My Own Personal Rulebook

Years ago I had a friend who I was quite close to. We worked together, went on trips, had great thoughts and enjoyed each others company. While I loved my friend there was one thing that often stood between us… on a fairly regular basis she was either late or would change plans without talking to me about it. This would bother me, I would feel disrespected, angry, and hurt. We talked about it, but it really didn’t seem to be that big of a deal to her so it kept happening.

One day, we were going to be leaving on a trip we had planned and she didn’t show up at the time we had set to meet. About an hour later she finally arrived only to tell me that she had decided to do something else instead. She didn’t seem to understand why this should be a problem for me and it ended up being a turning point in our friendship, and one in which we never recovered from.

Not long after I was thinking about what had happened and was looking at where my responsibility for the situation lay (as I find that is generally more helpful than looking at someone else’s responsibility), when it occurred to me that she simply had different rules regarding how to be in relationship than I did!


We each have our own personal rulebook on how to behave in the world. We believe that our rules are good. They work for us (mostly) and we usually have spent many years fine tuning our rules until they have become something that we are very comfortable with. Even if we know we could do better it’s always easier to stay with what we know then it is to take the time and effort to reflect and change.

Because these rules work for us our tendency is to believe that these are the same rules that apply to everyone. This is where the challenge comes in – they all have their own set of rules that may be very different from ours! My rules include that it is important to follow through with what you say you are going to do, show up at the time you had planned, and don’t make new plans when you already have some in place. To me these seem perfectly reasonable, but they weren’t part of my friend’s rules. And while I still believe that this is a rule that everyone should follow, that really isn’t up to me to decide.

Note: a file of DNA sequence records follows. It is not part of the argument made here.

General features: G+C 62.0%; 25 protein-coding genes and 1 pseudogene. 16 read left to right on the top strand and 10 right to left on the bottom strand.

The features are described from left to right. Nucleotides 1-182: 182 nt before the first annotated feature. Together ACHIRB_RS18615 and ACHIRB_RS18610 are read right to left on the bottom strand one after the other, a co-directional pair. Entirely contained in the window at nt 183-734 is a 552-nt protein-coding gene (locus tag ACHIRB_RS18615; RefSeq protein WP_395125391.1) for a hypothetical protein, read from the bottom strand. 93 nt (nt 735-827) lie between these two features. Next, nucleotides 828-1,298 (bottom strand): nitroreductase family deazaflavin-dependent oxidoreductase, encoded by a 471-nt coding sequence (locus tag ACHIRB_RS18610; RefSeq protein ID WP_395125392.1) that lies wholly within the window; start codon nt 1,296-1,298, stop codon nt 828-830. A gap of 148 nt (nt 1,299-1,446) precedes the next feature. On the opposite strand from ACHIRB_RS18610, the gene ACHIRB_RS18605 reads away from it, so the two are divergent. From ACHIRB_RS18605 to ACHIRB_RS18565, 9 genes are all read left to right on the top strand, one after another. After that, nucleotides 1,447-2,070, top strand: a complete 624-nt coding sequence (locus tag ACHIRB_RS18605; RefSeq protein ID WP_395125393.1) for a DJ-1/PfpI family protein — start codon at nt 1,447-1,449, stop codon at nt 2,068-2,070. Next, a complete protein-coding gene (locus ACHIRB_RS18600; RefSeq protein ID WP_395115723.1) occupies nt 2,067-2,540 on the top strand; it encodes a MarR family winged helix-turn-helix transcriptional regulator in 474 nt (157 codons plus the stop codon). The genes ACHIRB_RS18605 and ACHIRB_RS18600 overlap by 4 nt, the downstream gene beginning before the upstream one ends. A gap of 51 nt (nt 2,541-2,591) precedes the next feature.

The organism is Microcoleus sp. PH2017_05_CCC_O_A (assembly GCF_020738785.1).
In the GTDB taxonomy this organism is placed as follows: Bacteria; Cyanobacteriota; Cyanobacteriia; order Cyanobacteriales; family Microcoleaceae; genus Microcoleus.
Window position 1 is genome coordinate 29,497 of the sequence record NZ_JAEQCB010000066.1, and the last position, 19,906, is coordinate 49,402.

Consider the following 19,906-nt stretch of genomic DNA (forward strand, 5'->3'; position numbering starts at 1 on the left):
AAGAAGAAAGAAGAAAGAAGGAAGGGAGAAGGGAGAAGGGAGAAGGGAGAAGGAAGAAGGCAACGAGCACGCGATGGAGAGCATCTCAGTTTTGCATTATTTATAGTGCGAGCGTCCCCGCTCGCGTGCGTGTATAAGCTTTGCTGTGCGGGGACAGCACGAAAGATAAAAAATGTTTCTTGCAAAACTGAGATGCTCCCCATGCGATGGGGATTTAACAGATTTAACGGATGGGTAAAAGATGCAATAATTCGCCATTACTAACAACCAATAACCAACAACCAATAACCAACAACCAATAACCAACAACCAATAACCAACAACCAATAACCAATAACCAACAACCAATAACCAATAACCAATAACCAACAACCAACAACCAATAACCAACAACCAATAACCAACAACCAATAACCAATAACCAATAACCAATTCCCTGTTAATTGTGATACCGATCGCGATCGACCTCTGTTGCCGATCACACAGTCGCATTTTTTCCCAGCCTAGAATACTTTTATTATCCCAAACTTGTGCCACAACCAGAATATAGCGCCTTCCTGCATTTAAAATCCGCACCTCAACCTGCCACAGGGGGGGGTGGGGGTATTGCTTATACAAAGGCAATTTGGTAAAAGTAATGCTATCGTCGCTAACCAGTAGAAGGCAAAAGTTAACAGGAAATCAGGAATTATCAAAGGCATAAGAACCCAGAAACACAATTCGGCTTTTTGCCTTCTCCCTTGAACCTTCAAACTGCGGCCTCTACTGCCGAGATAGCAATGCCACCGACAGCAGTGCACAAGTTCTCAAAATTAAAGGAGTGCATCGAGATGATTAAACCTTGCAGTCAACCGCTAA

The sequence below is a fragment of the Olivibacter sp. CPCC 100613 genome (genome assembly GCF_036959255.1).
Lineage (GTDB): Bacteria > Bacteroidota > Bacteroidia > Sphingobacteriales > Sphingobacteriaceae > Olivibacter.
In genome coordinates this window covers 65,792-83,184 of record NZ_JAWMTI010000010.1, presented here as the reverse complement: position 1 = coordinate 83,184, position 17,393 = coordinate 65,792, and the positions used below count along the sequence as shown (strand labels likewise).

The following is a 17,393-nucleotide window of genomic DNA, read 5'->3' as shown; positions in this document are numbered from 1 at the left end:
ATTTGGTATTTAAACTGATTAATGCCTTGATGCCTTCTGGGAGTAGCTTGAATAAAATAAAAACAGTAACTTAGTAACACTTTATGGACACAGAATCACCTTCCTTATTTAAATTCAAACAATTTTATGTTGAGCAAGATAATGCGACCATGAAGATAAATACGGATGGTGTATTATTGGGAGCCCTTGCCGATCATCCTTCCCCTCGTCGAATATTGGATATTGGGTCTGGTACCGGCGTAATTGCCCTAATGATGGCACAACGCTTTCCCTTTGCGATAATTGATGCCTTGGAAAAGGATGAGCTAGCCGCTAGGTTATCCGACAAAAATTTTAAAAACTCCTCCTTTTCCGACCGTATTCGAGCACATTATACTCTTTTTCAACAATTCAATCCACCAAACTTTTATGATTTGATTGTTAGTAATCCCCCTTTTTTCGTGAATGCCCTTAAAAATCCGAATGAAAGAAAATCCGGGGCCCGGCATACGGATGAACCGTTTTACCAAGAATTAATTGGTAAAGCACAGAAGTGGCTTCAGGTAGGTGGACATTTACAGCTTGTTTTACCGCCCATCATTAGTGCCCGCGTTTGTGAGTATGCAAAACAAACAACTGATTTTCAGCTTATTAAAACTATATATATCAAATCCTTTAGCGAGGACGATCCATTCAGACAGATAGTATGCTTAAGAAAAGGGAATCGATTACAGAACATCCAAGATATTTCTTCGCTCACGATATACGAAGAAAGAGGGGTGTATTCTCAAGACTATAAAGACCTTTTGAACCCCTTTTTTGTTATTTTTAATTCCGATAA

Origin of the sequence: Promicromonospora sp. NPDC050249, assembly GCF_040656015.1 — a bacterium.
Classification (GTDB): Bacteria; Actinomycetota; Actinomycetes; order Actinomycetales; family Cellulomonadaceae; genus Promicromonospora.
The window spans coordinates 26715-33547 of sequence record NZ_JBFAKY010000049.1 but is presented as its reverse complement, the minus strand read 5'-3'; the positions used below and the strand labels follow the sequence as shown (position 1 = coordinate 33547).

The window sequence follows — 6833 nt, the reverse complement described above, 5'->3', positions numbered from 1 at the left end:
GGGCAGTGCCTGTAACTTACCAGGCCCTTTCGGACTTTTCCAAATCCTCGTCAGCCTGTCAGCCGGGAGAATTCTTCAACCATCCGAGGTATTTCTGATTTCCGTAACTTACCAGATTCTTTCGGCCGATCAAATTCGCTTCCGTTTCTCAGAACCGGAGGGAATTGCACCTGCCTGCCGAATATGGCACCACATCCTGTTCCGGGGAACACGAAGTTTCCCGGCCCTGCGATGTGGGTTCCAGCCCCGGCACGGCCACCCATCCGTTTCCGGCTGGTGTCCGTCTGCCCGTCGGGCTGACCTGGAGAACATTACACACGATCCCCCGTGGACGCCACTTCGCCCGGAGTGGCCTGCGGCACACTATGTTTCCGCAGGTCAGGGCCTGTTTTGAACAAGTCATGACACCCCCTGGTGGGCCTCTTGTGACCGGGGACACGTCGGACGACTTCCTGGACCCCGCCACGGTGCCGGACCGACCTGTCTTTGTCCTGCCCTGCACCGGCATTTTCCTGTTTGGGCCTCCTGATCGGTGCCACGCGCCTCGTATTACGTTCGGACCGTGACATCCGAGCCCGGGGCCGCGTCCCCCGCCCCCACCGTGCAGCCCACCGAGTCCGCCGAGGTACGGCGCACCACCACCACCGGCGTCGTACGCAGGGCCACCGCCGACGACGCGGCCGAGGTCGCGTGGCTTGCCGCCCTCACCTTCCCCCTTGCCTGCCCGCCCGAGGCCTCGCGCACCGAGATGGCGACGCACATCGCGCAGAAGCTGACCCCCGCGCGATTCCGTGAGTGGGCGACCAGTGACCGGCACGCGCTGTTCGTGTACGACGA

If you pay attention to conflicts that you have with others you will notice that they are nearly always a result of these different rule books. What we find important isn’t necessarily important to others, no matter how much we love them or have in common with them. These rules are what make up much of our personality. They allow us to succeed and cause us to fail, they determine whether we look at the full or the empty part of the glass, and they certainly impact all of our relationships, including how we treat others, and how we allow others to treat us. If we can remember this when we are having a conflict we begin to notice when we start imposing our rules on others. Once we do that we can notice what rules they are following. This awareness allows us to begin negotiating a common rule that will work for us both. This is when our relationship begins to strengthen and deepen, becoming something that we co-create with conscious awareness and love, moving us into a partnership where all are respected and honored.

Cynkay Morningsong has been helping people find physical, mental, and spiritual balance for over 20 years.

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